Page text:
FRAND and connected vehicles - why the Unwired Planet judgment matters to the automotive industry

23 November 2017

William Warne

Earlier this year, the High Court handed down its judgment in Unwired Planet v Huawei. This decision set the FRAND (Fair Reasonable and Non-Discriminatory) royalty rate Huawei must pay for a licence to Unwired Planet's portfolio of standard essential mobile telecoms patents.

The judgment contains a detailed analysis of what constitutes FRAND and how a FRAND royalty may be established. The level of detail and clear reasoning has meant that this judgment has generally been well received by the owners of standard essential patent portfolios. As a result, much has been written about the judgment's implications since it was handed down (see Bird & Bird's summary of the judgment). Although very little has been written about how this judgment may apply to the automotive industry, the increasing importance of connected technology to the industry means it is likely to become much more relevant than it may appear at first sight.

Most mobile telecoms and other connectivity standards contain a commitment by the owners of patents essential to operate these standards to make the patents available to license on FRAND terms (the so called FRAND commitment). Therefore, FRAND is likely to become a major consideration for companies involved in the automotive industry, which are likely to find themselves in negotiations with the owners of standard essential patent portfolios in the near future. For these companies, the following key findings in the Unwired Planet judgment may be particularly important:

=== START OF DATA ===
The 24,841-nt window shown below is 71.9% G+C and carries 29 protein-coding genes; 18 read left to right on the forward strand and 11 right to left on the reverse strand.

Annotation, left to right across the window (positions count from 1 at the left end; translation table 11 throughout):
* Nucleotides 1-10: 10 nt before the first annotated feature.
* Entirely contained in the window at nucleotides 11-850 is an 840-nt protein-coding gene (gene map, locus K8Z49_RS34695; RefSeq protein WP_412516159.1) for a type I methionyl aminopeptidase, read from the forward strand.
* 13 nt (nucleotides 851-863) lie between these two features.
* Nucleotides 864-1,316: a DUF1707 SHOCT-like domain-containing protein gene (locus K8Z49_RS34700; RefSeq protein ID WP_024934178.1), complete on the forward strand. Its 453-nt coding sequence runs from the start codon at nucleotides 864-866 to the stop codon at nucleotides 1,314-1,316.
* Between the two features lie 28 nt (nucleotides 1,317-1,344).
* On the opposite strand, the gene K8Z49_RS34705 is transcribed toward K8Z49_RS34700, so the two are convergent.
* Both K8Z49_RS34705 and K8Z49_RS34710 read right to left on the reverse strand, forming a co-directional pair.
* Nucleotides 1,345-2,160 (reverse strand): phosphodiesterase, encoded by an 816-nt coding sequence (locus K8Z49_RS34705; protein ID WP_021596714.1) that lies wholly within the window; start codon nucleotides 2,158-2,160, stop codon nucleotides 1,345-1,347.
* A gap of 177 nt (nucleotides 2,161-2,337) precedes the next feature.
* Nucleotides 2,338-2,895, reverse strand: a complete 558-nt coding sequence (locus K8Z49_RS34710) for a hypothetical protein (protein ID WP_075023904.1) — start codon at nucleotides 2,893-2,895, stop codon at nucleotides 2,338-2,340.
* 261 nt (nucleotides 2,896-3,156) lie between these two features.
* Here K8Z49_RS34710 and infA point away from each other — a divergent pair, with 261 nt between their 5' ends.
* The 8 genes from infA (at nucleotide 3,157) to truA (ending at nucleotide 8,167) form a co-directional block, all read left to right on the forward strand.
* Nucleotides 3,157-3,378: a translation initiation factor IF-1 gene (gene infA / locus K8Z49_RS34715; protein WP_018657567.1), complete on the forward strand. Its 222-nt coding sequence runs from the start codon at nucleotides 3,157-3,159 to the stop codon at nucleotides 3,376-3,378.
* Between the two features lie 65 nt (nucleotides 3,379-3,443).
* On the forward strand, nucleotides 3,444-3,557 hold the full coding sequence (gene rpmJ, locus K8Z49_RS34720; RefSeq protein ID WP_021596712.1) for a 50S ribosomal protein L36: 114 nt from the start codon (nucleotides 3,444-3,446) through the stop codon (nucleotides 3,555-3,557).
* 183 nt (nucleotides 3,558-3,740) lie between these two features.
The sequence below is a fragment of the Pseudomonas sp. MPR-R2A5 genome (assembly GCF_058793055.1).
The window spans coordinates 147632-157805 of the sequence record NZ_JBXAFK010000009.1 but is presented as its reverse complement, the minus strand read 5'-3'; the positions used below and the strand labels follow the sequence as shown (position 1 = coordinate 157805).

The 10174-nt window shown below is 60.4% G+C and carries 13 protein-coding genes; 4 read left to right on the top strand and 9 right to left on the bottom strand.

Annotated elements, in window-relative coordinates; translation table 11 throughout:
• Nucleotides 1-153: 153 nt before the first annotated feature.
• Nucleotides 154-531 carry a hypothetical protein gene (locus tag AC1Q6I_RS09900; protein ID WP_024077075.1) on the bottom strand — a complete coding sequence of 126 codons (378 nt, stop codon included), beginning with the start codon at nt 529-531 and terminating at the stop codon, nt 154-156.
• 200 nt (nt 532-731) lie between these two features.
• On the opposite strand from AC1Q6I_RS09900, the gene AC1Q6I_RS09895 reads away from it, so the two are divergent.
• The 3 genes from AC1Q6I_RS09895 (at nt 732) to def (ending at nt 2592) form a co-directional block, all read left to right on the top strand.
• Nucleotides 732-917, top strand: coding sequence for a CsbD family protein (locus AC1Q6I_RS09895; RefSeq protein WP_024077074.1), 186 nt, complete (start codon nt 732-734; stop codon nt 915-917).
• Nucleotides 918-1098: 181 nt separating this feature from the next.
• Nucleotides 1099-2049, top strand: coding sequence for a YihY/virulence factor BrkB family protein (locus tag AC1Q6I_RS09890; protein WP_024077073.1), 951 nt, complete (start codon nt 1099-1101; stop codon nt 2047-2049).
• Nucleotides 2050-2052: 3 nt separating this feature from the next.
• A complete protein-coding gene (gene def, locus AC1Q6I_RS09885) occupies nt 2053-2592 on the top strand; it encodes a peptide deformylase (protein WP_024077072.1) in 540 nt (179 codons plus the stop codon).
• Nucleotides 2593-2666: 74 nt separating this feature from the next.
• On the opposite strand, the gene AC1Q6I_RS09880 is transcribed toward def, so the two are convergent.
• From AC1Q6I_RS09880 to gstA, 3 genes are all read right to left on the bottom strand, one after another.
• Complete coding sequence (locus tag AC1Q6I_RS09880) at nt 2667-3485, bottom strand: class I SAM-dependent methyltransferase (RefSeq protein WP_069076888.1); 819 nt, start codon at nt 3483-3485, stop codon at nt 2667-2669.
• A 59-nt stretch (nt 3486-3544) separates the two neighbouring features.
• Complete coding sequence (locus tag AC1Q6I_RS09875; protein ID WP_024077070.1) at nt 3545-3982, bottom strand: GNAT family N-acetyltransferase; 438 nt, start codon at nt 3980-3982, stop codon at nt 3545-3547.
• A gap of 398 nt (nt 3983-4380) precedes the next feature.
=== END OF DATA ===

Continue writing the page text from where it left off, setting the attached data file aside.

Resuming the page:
1. The English Court has the competence to decide a worldwide FRAND royalty rate.

    This finding has the potential to make litigation in the High Court of England and Wales the forum of choice for resolving disputes relating to FRAND licences. Traditionally, most FRAND disputes have been resolved by litigating patent by patent, country by country, trying to obtain injunctions to force a party's hand in negotiations. More recently, (for example Nokia v Samsung and Nokia v LG) these disputes have been resolved by portfolio rate arbitration. Although this gives a level of privacy and confidentiality to the dispute, it does require that the parties agree to submit to the arbitration and also means no injunction will be available. The fact that the High Court decided that it was able to set a worldwide royalty rate in Unwired Planet, rather than just a UK rate, has the potential to significantly simplify and reduce of the cost of pursing litigation to resolve FRAND disputes.
     
  2. The English Court is prepared to grant an injunction against unwilling licensees.